Between the Rains


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It was a perfect day to stay in, a rainy Sunday, windy and wet.

Chicken Cacciatore with mashed potatoes would come later in the day, but sometime in the middle of the afternoon, I went outside, between the rains, and walked around the neighborhood.

Gutterless Columbus streamed slow, dark rivers, past neglected houses and errant yards.

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On Haynes, an impromptu lake formed at the end of the street, temporarily transforming a ranch house into a lakeside cabin.

Blown down palm fronds littered Hamlin Street.  And up in the sky a patch of blue, like the eye of God, looked down on Earth.

Lord knows we need rain.

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Mostly Wholesome Van Nuys


Valley Times (1946-70) once published in the San Fernando Valley until it went bankrupt.

45,000 of its images are now being digitized and will be available online at the LA Public Library. To search for the images you must go here. Then enter “Valley Times and Van Nuys” in the “Keywords” box. Over 1,700 images will come up. Unfortunately, that is about the best search advice I can give. 

The booming Valley back then, seemingly a more wholesome and happier place, also includes many images of Van Nuys, some of which I’ve posted down below.

New boys and girls music groups at Van Nuys Junior High School, 5453 Vesper Av.  1/23/65
New boys and girls music groups at Van Nuys Junior High School, 5453 Vesper Av. 1/23/65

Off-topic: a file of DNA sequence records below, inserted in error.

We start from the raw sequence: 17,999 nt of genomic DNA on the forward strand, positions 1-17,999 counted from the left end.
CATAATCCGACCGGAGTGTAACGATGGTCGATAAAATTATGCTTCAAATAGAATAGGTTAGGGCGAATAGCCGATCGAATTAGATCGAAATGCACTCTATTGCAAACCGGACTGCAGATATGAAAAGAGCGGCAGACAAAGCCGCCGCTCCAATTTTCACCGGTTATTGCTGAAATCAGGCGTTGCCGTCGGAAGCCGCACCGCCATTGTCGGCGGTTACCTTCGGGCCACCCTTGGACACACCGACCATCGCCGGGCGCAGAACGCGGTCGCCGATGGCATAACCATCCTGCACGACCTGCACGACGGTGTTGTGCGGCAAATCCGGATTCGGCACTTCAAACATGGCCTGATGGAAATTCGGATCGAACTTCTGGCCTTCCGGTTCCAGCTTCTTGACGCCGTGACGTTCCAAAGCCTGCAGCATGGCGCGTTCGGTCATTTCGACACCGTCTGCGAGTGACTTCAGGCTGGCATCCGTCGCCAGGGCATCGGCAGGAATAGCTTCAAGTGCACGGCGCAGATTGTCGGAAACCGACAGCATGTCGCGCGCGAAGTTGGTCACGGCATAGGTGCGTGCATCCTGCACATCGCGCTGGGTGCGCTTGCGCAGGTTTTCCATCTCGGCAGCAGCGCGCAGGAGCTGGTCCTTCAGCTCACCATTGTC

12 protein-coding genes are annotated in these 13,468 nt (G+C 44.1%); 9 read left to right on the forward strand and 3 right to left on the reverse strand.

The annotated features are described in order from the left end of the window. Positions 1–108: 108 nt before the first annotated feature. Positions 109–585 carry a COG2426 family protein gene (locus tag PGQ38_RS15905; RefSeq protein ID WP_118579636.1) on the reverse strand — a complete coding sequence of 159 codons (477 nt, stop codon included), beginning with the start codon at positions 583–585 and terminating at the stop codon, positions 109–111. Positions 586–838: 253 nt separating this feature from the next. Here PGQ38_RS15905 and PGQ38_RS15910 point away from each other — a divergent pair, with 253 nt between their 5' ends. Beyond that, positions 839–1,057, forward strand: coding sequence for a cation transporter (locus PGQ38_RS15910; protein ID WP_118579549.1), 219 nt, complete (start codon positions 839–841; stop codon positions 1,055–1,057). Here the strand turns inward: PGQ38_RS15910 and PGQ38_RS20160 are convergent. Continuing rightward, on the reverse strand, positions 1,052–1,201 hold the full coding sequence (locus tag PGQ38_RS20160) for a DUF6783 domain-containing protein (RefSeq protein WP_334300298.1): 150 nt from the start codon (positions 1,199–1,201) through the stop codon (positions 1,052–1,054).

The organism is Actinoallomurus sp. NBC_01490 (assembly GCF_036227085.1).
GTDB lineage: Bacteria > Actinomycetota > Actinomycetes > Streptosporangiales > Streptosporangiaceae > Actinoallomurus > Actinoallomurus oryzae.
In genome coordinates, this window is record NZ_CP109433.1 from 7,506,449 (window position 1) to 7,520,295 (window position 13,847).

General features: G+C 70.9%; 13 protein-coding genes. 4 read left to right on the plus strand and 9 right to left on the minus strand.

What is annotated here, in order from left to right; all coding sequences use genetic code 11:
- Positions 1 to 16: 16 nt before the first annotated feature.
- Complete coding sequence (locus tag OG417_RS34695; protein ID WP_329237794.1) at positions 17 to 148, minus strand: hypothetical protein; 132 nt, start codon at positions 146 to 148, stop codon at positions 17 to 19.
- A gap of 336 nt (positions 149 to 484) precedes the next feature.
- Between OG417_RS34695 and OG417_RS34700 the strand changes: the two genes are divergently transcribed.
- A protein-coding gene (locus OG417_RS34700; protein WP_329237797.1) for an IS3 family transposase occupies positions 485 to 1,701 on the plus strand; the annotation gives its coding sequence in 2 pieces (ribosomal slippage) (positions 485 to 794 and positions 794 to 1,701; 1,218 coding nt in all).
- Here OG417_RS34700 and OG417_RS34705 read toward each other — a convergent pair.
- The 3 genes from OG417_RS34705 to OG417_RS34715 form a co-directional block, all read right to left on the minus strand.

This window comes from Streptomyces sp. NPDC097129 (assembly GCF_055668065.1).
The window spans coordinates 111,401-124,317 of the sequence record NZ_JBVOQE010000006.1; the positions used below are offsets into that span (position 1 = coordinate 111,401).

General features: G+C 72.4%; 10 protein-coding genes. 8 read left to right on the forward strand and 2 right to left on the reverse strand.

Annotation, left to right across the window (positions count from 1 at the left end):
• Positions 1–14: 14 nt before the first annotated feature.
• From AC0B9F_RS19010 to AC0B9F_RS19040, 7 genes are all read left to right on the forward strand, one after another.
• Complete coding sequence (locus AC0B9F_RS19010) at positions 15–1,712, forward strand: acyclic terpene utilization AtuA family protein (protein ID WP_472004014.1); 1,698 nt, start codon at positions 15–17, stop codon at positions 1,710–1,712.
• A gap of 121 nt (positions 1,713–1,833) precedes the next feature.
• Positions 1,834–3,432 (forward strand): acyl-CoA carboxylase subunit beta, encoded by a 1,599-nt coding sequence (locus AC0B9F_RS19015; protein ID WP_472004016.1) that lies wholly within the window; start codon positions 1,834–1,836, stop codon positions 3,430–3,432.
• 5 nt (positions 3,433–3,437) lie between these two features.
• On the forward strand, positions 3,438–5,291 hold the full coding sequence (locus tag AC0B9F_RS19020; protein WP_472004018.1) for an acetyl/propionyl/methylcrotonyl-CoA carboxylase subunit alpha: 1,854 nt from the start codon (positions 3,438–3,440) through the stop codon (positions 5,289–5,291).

2/19/65: Motion Picture Club Camera's Dancers at Valley College.
2/19/65: Motion Picture Club Camera’s Dancers at Valley College.
2/23/65: Kids protest new anti-skateboard ordinance at Van Nuys City Hall.
2/23/65: Kids protest new anti-skateboard ordinance at Van Nuys City Hall.
10/8/64: Actress daughter sentenced to 30 days in jail for drunk charge.
10/8/64: Actress daughter sentenced to 30 days in jail for drunk charge.
8/27/64: Registration at Valley College.
8/27/64: Registration at Valley College.
11/16/64: Nazi gear found in trunk of man arrested for possession of tear gas.
11/16/64: Nazi gear found in trunk of man arrested for possession of tear gas.
11/20/64: Valley Presbyterian Hospital, Van Nuys, CA. Out patient clinic.
11/20/64: Valley Presbyterian Hospital, Van Nuys, CA. Out patient clinic.
3/4/64: New road signs in Los Angeles?
3/4/64: New road signs in Los Angeles?
5/24/63: Cesspool Protest at Valley Municipal Building, Van Nuys, CA.
5/24/63: Cesspool Protest at Valley Municipal Building, Van Nuys, CA.
12/3/63: New Fiat 1500 Spyder Convertibles arrive.
12/3/63: New Fiat 1500 Spyder Convertibles arrive.

Unstable Atmosphere/ Yesterday, a Strange Light


Yesterday, I went downtown. I took my camera. And I drove, in my meandering way, locally, hunting for light and shadow.

I left Van Nuys and went through Griffith Park and picked up Glendale Blvd where it emerges in Silver Lake and runs down into Echo Park.

1461 Alessandro St.

Near Effie Street, I stopped. And I saw dark clouds hover over the silver skyline, glass glistening coldly.

I parked where dozens of people sleep on the sidewalk next to a storage building and the street ends at steep, ugly concrete stairs. Climbing the steps, I stood near the metal rails and looked towards our downtown draped under an impending storm.

Yesterday, Sunday, a strange light and gentle gloom came in and out, an alternating atmosphere of rain and cold windy gray.

Thoughtlessly happy Los Angeles wore an unfamiliar face. The city everyone thinks they know once again confounded me.

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Near 4th and Main- View NE

I drove on to my destination at 4th and Main.

Downtown, at the art loft, a show at 2A Gallery was closing. The works were those painted by my friend Tam Warner’s father, Orien Lowell Greenough. He died, poor, in 2008. He was a liberal who hated war. His creations on canvas satirized, in depth, the hypocrisy and brutality of the killers and statesmen who run this world. His time had Stalin, Hitler, and Khrushchev.